Professor of Medicine Alan Garber M.D. ‘83 will sport crimson rather than cardinal this fall as he takes on the role of provost at Harvard University in Cambridge, Mass.
In his 25 years at Stanford, Garber has distinguished himself beyond the medical field, serving as a professor (by courtesy) of economics, a senior fellow at the Freeman Spogli Institute (FSI) and professor of economics at the Graduate School of Business (GSB). At FSI, he works as the director of the Center for Health Policy/Center for Primary Care and Outcomes Research.
But come Sept. 1, Garber will leave the sunny pastures of the Farm for Harvard Yard—a move that will require “an entirely new wardrobe,” Garber said.
“This is an incredible opportunity, but it’s also a bittersweet one,” he added. “My years at Stanford have been very satisfying…but I do feel good about this move mainly because I’m going to see other friends at an institution I’ve long had a connection with. The role will be challenging and satisfying.”
Garber graduated from Harvard College summa cum laude in 1976 and received his Ph.D. in economics there in 1982. His appointment, announced last week, arose naturally from collaborations with top administrators in Cambridge.
“It started with a conversation that I had with Drew Faust, the president of Harvard, about how the provost position should be configured,” Garber said.
In their discussions, Garber and Faust also broached the general challenges that Harvard faces, notably issues faced by the university’s medical and dental schools and obstacles accompanying its efforts to establish multidisciplinary institutes.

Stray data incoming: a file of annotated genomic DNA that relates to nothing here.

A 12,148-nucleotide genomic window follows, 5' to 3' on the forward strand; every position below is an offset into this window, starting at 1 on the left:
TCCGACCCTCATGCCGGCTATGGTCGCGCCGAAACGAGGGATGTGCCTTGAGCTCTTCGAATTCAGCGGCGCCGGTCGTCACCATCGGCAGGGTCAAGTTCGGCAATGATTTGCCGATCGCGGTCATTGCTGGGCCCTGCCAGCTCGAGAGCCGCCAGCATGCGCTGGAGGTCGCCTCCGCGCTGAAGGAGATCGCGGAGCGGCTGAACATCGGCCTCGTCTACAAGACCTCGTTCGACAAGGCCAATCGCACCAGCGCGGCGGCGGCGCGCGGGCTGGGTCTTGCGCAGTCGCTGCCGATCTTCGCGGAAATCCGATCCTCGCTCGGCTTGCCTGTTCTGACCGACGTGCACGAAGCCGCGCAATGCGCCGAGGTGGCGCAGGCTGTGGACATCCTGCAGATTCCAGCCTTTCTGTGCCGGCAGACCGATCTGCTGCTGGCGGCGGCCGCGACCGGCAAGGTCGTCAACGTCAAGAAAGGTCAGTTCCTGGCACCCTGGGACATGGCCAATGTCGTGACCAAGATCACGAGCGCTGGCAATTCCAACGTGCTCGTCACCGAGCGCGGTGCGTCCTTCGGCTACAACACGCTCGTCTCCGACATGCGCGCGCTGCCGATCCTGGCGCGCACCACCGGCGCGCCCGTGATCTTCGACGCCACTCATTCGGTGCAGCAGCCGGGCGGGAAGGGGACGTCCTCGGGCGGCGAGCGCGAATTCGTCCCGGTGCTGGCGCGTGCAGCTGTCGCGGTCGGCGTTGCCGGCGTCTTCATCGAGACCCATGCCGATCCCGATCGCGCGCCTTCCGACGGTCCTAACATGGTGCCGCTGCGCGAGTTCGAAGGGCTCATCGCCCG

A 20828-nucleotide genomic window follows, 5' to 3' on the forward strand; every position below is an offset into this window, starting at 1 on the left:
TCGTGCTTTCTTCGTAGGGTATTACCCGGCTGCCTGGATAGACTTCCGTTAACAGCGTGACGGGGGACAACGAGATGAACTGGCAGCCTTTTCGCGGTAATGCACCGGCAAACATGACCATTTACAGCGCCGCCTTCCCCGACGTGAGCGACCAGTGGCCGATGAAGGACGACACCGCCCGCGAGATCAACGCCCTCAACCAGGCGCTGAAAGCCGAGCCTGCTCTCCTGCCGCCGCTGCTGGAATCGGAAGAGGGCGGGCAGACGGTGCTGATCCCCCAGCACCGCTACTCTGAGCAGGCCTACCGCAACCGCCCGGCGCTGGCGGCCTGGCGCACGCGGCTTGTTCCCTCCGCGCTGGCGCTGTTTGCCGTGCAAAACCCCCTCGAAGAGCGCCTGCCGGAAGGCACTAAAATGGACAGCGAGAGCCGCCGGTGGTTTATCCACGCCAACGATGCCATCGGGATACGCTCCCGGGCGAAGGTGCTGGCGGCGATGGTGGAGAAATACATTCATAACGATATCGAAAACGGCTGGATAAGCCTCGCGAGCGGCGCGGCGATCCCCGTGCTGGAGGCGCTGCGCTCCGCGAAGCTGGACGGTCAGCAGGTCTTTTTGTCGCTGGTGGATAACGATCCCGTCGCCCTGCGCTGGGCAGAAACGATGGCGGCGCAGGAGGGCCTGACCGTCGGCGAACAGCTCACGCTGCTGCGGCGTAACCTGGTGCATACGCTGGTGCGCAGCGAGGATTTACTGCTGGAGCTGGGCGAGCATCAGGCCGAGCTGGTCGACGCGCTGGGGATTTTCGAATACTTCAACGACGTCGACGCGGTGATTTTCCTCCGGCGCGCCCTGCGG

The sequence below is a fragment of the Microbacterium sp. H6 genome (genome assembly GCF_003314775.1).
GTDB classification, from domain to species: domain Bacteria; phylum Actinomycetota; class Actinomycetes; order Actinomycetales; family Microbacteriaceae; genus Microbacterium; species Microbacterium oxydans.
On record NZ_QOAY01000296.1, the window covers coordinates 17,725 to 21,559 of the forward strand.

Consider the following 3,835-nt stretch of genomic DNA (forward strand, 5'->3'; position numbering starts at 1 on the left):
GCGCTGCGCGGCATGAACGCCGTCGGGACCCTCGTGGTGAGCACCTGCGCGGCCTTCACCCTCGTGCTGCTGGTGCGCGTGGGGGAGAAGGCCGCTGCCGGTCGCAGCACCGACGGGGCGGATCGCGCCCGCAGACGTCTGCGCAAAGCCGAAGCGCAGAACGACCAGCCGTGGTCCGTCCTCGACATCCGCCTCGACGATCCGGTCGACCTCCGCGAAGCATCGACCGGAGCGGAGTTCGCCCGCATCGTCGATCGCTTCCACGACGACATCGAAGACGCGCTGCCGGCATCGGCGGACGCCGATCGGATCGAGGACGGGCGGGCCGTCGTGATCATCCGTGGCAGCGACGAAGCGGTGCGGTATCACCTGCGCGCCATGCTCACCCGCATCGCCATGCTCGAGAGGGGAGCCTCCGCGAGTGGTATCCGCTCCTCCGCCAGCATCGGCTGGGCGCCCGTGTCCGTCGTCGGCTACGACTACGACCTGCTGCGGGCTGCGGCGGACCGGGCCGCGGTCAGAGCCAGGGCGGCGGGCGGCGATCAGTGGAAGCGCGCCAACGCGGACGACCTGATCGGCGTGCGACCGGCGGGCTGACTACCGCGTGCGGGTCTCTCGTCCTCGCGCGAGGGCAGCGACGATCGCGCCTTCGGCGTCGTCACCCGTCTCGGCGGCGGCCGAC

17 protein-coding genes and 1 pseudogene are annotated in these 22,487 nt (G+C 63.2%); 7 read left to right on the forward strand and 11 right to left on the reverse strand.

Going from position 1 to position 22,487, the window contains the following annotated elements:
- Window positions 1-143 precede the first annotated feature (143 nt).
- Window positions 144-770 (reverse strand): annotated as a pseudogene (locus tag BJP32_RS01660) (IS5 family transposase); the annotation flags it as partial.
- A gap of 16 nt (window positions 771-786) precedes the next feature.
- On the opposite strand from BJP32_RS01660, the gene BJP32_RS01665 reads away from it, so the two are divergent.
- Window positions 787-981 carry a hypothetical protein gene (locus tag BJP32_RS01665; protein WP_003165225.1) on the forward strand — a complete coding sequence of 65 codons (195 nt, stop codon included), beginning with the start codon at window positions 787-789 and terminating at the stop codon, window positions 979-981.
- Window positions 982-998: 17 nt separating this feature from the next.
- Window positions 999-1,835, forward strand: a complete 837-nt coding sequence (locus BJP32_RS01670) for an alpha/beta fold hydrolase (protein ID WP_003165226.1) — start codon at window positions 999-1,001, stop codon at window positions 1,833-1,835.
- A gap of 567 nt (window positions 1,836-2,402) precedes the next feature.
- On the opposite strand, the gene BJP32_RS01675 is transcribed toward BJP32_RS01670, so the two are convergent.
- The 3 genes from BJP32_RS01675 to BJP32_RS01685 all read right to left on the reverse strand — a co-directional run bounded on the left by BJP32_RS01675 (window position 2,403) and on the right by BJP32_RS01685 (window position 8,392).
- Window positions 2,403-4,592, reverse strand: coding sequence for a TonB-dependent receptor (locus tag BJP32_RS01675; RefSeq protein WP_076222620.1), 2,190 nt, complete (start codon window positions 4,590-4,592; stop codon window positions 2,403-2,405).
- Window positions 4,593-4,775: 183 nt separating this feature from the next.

“We had these conversations in part, because I serve as the chair of the Committee to Visit Harvard Medical School and Harvard School of General Medicine,” Garber said. “That is one of several visiting committees which serve, essentially, as external advisory committees to various units within the university.”
At the same time, Garber’s work at Stanford—notably his service on the University Advisory Board, which reviews all faculty appointments and promotions—has prepared him for the position of provost.
Looking to the future, Garber foresees two major issues that will require his immediate attention as Harvard’s provost: the implementation of a set of changes in Harvard’s library system and construction at the university’s Allston campus. He is also set to tackle various ongoing projects and new initiatives during the challenging transition process.
“I’ll be in the learning phase in the beginning—learning the people, learning the issues, learning the institution,” Garber said. “Fortunately, this will be made somewhat easier by the fact that I’m very familiar with the institution from having been a student and a resident at Harvard. I’ve kept close connections with the university over the years in various capacities.”
Garber said his return to Harvard is similar to “going back home after an absence of many years.” As he prepares to leave Stanford, Garber commended the University for its “stellar leadership” and its excellence in research.
“It was and remains extremely difficult to leave Stanford, because I’ve been as happy as I could imagine during my 25 years on the faculty here,” he said.